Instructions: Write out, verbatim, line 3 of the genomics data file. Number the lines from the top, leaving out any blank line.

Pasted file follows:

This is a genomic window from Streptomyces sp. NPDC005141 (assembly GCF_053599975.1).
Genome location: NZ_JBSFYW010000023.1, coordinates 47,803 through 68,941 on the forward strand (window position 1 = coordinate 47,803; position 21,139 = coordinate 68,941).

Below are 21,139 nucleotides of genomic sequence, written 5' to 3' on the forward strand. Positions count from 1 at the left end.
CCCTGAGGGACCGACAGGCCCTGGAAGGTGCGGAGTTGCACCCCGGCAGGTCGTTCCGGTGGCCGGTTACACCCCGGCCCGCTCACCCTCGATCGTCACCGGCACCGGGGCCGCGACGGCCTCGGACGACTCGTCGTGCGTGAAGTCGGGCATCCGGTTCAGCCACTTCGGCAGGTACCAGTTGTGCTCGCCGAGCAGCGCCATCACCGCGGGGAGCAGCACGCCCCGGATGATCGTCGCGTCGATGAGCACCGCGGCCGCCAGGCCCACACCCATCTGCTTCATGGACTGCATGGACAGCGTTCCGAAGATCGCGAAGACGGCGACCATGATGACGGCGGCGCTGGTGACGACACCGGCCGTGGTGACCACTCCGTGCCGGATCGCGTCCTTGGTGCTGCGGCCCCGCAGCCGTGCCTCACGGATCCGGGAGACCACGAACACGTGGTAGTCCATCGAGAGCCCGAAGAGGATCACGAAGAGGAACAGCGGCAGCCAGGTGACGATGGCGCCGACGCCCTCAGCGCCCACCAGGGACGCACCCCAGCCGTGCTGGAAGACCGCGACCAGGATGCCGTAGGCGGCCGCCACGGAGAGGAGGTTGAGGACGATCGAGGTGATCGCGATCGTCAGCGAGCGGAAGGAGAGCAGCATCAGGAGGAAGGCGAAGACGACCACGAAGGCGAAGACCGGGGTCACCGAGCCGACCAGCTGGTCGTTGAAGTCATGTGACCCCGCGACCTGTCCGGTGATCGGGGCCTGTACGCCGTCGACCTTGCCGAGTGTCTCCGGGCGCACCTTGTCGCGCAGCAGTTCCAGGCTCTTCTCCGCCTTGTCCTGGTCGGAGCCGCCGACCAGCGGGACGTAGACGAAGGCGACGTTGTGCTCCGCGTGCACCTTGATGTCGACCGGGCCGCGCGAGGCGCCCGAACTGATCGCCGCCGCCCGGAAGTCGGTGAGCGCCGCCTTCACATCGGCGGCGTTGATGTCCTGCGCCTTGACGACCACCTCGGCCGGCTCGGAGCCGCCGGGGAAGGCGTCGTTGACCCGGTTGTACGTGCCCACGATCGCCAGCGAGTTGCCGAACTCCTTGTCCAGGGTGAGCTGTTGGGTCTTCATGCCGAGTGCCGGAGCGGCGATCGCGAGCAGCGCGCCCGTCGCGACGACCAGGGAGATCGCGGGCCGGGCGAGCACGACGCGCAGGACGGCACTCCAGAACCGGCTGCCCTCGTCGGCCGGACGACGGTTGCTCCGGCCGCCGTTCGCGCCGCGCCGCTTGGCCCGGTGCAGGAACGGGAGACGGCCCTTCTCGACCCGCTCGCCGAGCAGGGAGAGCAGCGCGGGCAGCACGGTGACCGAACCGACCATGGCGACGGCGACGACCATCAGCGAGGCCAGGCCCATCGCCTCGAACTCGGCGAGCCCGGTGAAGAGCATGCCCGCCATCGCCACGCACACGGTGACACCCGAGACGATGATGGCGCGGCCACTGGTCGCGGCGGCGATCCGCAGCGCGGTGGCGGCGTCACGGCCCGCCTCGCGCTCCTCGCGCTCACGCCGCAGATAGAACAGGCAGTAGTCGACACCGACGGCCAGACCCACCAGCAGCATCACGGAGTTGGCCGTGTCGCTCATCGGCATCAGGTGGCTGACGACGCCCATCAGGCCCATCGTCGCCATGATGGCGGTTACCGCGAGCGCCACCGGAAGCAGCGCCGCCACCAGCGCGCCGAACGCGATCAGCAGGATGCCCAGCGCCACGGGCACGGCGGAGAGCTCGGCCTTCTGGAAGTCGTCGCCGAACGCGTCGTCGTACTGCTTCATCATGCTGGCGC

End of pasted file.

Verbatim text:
Below are 21,139 nucleotides of genomic sequence, written 5' to 3' on the forward strand. Positions count from 1 at the left end.